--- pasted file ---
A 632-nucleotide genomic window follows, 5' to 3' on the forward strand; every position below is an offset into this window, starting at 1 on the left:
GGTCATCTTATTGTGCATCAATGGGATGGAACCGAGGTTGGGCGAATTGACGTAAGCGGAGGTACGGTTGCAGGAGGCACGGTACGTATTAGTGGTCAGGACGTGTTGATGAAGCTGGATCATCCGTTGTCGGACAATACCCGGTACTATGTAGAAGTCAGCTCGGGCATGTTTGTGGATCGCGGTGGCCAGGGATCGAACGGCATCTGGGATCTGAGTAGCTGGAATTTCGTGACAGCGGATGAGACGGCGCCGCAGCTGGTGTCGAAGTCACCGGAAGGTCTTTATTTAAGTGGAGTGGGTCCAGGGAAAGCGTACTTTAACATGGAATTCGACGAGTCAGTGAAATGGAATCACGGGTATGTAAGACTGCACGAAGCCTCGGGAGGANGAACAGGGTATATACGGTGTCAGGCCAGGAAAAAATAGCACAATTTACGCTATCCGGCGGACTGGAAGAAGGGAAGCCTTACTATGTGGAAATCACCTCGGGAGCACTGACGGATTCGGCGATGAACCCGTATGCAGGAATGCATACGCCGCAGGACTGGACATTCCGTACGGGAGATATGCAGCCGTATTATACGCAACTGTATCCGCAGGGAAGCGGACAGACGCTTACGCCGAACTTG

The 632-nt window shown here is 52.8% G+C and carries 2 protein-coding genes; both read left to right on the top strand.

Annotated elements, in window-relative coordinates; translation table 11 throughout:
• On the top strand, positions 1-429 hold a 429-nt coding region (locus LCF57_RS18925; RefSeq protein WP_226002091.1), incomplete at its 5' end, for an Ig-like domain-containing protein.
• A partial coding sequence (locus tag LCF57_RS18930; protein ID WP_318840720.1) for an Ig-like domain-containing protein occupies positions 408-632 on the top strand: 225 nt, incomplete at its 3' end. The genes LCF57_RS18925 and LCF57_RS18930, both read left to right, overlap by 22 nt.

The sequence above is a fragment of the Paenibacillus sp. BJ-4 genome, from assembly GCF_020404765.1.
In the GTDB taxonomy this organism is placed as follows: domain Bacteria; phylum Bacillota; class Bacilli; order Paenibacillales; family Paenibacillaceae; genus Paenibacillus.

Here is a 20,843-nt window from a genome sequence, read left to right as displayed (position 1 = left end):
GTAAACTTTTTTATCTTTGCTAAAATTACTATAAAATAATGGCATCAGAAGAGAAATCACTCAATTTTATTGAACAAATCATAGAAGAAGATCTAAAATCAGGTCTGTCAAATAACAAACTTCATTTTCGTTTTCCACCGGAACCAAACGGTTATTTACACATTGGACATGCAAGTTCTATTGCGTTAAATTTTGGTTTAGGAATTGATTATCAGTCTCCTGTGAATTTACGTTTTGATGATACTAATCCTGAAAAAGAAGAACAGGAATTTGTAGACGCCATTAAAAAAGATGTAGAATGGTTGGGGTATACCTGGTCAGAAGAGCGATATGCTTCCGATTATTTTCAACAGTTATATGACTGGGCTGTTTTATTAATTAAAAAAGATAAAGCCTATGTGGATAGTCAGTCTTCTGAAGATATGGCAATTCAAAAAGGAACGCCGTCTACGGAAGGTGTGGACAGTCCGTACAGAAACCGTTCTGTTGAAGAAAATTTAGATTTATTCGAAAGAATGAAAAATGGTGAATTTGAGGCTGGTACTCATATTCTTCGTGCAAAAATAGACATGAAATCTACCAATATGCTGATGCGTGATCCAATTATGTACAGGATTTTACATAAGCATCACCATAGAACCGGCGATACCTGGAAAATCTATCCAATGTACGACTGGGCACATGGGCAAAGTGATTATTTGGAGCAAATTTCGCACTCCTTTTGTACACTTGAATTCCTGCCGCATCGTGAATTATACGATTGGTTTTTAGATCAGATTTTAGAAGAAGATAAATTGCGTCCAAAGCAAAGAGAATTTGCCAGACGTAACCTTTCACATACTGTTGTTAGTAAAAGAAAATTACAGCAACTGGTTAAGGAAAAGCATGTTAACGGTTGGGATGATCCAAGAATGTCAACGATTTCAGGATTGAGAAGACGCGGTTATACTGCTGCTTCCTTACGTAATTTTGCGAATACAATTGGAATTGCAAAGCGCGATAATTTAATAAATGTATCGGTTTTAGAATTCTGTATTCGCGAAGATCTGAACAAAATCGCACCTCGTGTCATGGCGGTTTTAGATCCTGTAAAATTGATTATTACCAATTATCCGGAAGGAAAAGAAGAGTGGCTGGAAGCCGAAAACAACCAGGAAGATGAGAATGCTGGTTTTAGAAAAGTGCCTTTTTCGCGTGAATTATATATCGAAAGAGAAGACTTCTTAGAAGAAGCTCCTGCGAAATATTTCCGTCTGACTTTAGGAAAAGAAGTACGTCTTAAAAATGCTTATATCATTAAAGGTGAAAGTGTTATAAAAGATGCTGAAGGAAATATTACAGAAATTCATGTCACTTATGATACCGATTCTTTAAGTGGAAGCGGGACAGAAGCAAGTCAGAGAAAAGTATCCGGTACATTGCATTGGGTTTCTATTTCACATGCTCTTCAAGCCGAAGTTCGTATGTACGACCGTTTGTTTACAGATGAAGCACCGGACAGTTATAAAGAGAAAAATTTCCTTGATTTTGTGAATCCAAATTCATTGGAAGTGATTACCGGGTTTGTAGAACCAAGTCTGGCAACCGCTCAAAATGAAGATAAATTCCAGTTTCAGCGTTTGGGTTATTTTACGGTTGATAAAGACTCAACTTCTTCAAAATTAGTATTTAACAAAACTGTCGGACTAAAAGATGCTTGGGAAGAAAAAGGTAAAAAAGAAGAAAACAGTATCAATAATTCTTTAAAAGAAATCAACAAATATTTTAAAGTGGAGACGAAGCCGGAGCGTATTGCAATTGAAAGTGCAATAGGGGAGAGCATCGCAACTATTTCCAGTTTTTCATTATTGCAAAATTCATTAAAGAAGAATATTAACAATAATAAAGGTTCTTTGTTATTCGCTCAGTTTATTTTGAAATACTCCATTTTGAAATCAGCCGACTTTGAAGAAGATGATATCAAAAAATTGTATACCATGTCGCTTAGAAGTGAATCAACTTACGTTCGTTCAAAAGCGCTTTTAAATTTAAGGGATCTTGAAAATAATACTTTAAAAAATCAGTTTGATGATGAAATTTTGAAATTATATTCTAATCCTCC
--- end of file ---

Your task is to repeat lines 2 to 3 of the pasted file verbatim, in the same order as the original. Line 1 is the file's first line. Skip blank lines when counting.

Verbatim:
GGTCATCTTATTGTGCATCAATGGGATGGAACCGAGGTTGGGCGAATTGACGTAAGCGGAGGTACGGTTGCAGGAGGCACGGTACGTATTAGTGGTCAGGACGTGTTGATGAAGCTGGATCATCCGTTGTCGGACAATACCCGGTACTATGTAGAAGTCAGCTCGGGCATGTTTGTGGATCGCGGTGGCCAGGGATCGAACGGCATCTGGGATCTGAGTAGCTGGAATTTCGTGACAGCGGATGAGACGGCGCCGCAGCTGGTGTCGAAGTCACCGGAAGGTCTTTATTTAAGTGGAGTGGGTCCAGGGAAAGCGTACTTTAACATGGAATTCGACGAGTCAGTGAAATGGAATCACGGGTATGTAAGACTGCACGAAGCCTCGGGAGGANGAACAGGGTATATACGGTGTCAGGCCAGGAAAAAATAGCACAATTTACGCTATCCGGCGGACTGGAAGAAGGGAAGCCTTACTATGTGGAAATCACCTCGGGAGCACTGACGGATTCGGCGATGAACCCGTATGCAGGAATGCATACGCCGCAGGACTGGACATTCCGTACGGGAGATATGCAGCCGTATTATACGCAACTGTATCCGCAGGGAAGCGGACAGACGCTTACGCCGAACTTG

The 632-nt window shown here is 52.8% G+C and carries 2 protein-coding genes; both read left to right on the top strand.